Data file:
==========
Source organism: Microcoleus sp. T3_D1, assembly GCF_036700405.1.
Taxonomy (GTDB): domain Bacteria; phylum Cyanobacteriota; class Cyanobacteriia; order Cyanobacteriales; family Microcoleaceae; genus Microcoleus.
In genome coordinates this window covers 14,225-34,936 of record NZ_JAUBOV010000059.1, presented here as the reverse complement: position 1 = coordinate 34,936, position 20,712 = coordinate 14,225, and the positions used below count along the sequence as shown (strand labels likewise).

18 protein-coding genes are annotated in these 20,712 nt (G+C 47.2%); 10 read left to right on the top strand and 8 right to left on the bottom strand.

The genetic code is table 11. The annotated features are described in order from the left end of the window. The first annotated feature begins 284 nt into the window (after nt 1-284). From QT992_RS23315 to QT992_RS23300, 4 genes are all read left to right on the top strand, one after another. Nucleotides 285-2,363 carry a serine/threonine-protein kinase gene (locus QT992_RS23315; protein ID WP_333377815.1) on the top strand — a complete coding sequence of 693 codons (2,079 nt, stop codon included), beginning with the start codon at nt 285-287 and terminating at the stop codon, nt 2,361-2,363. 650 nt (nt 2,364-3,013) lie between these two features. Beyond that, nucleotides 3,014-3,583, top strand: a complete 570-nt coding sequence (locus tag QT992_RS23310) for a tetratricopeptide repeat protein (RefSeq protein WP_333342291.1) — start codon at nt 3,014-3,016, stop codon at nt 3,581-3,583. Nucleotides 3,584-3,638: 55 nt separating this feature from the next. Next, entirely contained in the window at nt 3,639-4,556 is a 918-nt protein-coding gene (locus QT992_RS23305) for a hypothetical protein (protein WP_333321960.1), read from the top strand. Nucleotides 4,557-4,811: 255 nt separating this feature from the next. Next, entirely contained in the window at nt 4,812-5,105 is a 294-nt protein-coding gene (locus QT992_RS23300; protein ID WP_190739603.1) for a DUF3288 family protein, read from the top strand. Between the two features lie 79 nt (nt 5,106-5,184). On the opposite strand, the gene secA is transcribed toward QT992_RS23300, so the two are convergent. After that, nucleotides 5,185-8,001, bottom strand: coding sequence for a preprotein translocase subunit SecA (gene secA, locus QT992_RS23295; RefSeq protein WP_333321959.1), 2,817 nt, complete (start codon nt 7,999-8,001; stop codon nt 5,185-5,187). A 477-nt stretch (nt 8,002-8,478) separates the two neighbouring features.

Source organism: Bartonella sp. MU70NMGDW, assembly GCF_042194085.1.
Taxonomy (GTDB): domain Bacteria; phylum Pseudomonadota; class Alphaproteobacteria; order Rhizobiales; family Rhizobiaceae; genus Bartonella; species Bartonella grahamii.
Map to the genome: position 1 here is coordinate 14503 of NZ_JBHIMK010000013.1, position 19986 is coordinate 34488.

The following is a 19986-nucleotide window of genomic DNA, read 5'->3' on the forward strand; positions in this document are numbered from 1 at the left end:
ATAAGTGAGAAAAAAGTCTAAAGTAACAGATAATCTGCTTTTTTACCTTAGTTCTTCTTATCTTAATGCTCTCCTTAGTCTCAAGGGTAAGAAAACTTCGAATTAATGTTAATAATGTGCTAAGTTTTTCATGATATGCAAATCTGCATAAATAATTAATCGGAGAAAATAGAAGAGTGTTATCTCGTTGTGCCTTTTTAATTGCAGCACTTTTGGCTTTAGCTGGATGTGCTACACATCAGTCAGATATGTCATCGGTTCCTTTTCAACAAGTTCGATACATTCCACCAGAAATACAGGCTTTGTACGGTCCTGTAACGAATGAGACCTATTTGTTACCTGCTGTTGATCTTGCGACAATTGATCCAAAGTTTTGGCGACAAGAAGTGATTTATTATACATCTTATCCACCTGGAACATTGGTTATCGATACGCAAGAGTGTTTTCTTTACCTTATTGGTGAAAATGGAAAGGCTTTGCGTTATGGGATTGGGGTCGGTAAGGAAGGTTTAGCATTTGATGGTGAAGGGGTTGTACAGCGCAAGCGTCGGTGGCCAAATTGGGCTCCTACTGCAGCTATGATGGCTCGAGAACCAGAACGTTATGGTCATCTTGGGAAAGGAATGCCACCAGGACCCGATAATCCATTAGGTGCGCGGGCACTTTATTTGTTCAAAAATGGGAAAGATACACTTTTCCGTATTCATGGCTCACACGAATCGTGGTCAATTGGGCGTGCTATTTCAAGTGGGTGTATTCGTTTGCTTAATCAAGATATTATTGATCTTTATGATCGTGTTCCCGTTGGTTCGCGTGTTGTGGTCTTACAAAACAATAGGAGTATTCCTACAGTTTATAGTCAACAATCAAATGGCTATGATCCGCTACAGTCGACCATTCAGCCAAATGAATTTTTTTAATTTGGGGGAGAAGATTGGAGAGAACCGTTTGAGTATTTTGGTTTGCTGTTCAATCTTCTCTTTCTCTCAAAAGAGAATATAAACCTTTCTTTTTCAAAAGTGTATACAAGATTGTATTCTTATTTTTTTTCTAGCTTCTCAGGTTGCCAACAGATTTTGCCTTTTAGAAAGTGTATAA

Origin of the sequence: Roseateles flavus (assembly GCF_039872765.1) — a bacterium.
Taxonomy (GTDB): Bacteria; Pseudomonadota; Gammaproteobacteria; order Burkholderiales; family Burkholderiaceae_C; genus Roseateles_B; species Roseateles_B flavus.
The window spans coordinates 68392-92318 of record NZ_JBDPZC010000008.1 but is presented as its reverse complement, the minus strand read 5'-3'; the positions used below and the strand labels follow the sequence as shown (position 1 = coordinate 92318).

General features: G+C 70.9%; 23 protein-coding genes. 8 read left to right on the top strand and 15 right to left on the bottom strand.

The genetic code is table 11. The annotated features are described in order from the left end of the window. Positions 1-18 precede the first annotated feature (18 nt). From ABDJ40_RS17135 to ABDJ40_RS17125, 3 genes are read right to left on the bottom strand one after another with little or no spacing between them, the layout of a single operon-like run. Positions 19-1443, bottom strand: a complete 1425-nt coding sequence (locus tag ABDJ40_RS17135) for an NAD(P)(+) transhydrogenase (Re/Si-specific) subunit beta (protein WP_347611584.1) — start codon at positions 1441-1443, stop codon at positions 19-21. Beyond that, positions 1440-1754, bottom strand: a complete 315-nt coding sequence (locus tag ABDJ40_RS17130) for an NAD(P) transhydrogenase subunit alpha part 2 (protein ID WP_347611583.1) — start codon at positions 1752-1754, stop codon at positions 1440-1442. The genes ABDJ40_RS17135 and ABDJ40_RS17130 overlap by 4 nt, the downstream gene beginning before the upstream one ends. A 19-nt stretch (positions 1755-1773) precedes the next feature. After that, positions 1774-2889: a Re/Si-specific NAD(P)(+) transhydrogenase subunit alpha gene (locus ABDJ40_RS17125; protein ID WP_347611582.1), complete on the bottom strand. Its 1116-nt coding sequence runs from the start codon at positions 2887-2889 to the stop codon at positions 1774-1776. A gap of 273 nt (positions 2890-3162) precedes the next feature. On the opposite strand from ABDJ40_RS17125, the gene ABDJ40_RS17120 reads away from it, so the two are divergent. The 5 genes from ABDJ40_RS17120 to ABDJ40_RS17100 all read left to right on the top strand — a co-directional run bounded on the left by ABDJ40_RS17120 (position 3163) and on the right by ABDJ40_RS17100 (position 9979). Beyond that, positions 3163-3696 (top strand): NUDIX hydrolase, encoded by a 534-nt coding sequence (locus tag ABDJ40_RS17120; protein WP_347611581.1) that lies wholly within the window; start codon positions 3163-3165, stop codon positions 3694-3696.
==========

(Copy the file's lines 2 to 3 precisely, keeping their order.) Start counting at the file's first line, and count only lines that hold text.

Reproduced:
Taxonomy (GTDB): domain Bacteria; phylum Cyanobacteriota; class Cyanobacteriia; order Cyanobacteriales; family Microcoleaceae; genus Microcoleus.
In genome coordinates this window covers 14,225-34,936 of record NZ_JAUBOV010000059.1, presented here as the reverse complement: position 1 = coordinate 34,936, position 20,712 = coordinate 14,225, and the positions used below count along the sequence as shown (strand labels likewise).